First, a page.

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The MobX triad is completed when we add Reactions into the mix. Having reactions is what triggers the reactivity in the system. A reaction implicitly tracks all the observables which are being used and then re-executes its logic whenever the depending observables change.

Computed, a reaction?Technically, a computed is also a reaction, aka Derivation, as it depends on other observables or computeds. The only difference between a regular Reaction and Computed is that the former does not produce any value. Computeds are mostly read-only observables that derive their value from other observables.

Reactions, or Derivations come in few flavors: autorun, reaction, when and of course the Flutter Widget: Observer. All of these variations take a function that is tracked for any observables. When the tracked observables change, the function is re-executed. This simple behavior is the defining characteristic of a reaction. Note that there is no explicit subscription or wiring needed. Reactions also return a disposer-function (ReactionDisposer) that can be invoked to pre-maturely dispose a reaction.


ReactionDisposer autorun(Function(Reaction) fn)

Runs the reaction immediately and also on any change in the observables used inside fn.

import 'package:mobx/mobx.dart';

final greeting = Observable('Hello World');

final dispose = autorun((_){

greeting.value = 'Hello MobX';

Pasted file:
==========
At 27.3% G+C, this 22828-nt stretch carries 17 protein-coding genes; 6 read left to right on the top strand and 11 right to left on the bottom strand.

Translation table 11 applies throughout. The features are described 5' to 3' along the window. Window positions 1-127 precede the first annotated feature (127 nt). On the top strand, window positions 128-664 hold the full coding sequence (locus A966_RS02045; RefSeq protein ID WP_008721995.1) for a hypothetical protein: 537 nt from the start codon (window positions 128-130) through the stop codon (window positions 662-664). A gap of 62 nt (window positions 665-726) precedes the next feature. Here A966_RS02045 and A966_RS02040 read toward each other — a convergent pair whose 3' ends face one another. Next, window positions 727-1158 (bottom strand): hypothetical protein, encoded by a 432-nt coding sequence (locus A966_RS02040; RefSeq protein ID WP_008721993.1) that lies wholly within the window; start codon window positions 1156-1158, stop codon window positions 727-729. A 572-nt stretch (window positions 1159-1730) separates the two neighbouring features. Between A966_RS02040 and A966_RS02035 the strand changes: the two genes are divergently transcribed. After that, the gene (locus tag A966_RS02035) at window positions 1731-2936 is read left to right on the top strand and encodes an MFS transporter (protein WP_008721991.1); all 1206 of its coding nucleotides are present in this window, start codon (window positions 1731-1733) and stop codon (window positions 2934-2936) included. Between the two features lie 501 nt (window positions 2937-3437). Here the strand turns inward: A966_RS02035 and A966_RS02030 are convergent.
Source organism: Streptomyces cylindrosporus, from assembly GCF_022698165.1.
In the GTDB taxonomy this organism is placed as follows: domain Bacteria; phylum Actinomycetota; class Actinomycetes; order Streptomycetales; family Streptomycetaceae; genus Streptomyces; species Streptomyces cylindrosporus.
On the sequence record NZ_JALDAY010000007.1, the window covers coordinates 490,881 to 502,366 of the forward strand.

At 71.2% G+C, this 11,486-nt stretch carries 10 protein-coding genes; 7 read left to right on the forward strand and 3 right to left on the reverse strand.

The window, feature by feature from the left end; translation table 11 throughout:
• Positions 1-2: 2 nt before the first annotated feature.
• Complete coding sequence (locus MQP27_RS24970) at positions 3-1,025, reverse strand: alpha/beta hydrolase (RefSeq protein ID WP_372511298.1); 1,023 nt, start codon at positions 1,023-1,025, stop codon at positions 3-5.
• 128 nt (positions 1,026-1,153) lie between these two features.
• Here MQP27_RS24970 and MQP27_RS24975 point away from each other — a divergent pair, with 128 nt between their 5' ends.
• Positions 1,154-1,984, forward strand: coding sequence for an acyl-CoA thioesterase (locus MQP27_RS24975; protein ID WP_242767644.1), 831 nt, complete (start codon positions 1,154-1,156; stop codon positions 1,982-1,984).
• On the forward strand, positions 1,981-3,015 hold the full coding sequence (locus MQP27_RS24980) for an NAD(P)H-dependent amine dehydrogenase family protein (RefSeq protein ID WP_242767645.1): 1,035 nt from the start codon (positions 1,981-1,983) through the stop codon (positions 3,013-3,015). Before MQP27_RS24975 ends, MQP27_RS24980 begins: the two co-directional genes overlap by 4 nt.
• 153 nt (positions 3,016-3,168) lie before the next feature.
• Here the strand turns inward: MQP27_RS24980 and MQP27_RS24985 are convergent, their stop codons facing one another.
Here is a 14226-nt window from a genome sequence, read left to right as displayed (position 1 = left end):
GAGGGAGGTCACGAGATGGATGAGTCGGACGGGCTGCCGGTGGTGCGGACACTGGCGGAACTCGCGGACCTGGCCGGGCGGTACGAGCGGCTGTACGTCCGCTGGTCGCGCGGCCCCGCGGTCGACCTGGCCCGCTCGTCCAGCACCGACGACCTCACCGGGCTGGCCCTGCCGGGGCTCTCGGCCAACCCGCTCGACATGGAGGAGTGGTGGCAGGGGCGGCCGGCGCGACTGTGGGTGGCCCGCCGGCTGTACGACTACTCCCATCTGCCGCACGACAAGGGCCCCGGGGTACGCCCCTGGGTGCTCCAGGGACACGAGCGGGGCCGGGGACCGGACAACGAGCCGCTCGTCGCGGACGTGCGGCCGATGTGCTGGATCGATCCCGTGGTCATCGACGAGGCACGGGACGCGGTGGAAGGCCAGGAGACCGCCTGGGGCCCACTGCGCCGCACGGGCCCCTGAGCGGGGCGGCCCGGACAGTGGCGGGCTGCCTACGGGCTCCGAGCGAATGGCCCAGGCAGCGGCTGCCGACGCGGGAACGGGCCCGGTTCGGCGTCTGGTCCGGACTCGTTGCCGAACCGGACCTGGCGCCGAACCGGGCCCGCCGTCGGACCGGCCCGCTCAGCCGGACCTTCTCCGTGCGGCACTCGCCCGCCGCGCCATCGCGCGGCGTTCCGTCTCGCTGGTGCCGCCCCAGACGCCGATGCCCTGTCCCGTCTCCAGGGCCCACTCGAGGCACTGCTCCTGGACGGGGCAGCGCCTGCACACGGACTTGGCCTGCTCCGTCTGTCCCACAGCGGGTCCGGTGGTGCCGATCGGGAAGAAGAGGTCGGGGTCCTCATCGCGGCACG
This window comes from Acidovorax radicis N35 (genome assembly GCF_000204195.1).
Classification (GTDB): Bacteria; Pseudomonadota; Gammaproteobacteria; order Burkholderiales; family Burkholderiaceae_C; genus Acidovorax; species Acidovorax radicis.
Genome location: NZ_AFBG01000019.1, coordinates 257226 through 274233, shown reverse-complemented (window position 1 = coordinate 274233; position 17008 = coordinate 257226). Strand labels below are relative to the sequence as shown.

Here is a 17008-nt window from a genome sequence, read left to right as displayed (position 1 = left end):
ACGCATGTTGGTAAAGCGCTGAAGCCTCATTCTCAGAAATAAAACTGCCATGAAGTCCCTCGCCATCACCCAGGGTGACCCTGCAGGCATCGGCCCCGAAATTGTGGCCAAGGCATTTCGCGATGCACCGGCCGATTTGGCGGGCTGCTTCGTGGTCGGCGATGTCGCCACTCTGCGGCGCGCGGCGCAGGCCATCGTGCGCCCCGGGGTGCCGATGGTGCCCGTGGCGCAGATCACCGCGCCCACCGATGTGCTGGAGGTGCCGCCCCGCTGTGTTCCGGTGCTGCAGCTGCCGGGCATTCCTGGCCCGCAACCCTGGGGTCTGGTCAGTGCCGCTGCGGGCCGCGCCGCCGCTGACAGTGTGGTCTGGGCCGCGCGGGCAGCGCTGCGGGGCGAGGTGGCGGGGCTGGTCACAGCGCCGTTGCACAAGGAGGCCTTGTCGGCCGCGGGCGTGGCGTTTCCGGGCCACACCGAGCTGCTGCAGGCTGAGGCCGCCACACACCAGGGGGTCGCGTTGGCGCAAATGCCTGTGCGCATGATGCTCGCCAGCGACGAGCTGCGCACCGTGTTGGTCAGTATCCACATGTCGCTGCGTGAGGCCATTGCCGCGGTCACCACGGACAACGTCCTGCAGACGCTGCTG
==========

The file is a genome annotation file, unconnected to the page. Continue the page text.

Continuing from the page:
// Done with the autorun()

// Prints:
// Hello World
// Hello MobX


ReactionDisposer reaction<T>(T Function(Reaction) fn, void Function(T) effect)

Monitors the observables used inside the fn() tracking function and runs the effect() when the tracking function returns a different value. Only the observables inside fn() are tracked.

import 'package:mobx/mobx.dart';

final greeting = Observable('Hello World');

final dispose = reaction((_) => greeting.value, (msg) => print(msg));

greeting.value = 'Hello MobX'; // Cause a change

// Done with the reaction()

// Prints:
// Hello MobX


ReactionDisposer when(bool Function(Reaction) predicate, void Function() effect)

Monitors the observables used inside predicate() and runs the effect() when it returns true. After the effect() is run, when automatically disposes itself. So you can think of when as a one-time reaction. You can also dispose when() pre-maturely.

import 'package:mobx/mobx.dart';

final greeting = Observable('Hello World');

final dispose = when((_) => greeting.value == 'Hello MobX', () => print('Someone greeted MobX'));

greeting.value = 'Hello MobX'; // Causes a change, runs effect and disposes

// Prints:
// Someone greeted MobX


Future<void> asyncWhen(bool Function(Reaction) predicate)

Similar to when but returns a Future, which is fulfilled when the predicate() returns true. This is a convenient way of waiting for the predicate() to turn true.

final completed = Observable(false);

void waitForCompletion() async {
await asyncWhen(() => completed.value == true);